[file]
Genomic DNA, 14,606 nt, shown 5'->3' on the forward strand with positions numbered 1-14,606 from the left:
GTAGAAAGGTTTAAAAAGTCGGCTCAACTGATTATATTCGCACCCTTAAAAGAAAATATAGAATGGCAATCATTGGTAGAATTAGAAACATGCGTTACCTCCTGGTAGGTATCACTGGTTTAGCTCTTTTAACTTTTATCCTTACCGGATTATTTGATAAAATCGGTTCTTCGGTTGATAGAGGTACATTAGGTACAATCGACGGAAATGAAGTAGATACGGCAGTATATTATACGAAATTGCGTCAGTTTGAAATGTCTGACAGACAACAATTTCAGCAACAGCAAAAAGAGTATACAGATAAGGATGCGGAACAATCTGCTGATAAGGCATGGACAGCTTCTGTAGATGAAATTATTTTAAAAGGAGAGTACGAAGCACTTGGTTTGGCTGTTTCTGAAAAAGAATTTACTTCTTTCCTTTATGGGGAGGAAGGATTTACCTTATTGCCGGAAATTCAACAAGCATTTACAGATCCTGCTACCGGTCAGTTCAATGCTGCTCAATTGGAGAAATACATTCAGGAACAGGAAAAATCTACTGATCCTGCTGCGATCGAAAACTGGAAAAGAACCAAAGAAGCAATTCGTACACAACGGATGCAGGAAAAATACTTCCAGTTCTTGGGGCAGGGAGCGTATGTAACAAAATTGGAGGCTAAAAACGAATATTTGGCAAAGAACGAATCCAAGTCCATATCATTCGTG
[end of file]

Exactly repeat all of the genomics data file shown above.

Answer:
Genomic DNA, 14,606 nt, shown 5'->3' on the forward strand with positions numbered 1-14,606 from the left:
GTAGAAAGGTTTAAAAAGTCGGCTCAACTGATTATATTCGCACCCTTAAAAGAAAATATAGAATGGCAATCATTGGTAGAATTAGAAACATGCGTTACCTCCTGGTAGGTATCACTGGTTTAGCTCTTTTAACTTTTATCCTTACCGGATTATTTGATAAAATCGGTTCTTCGGTTGATAGAGGTACATTAGGTACAATCGACGGAAATGAAGTAGATACGGCAGTATATTATACGAAATTGCGTCAGTTTGAAATGTCTGACAGACAACAATTTCAGCAACAGCAAAAAGAGTATACAGATAAGGATGCGGAACAATCTGCTGATAAGGCATGGACAGCTTCTGTAGATGAAATTATTTTAAAAGGAGAGTACGAAGCACTTGGTTTGGCTGTTTCTGAAAAAGAATTTACTTCTTTCCTTTATGGGGAGGAAGGATTTACCTTATTGCCGGAAATTCAACAAGCATTTACAGATCCTGCTACCGGTCAGTTCAATGCTGCTCAATTGGAGAAATACATTCAGGAACAGGAAAAATCTACTGATCCTGCTGCGATCGAAAACTGGAAAAGAACCAAAGAAGCAATTCGTACACAACGGATGCAGGAAAAATACTTCCAGTTCTTGGGGCAGGGAGCGTATGTAACAAAATTGGAGGCTAAAAACGAATATTTGGCAAAGAACGAATCCAAGTCCATATCATTCGTG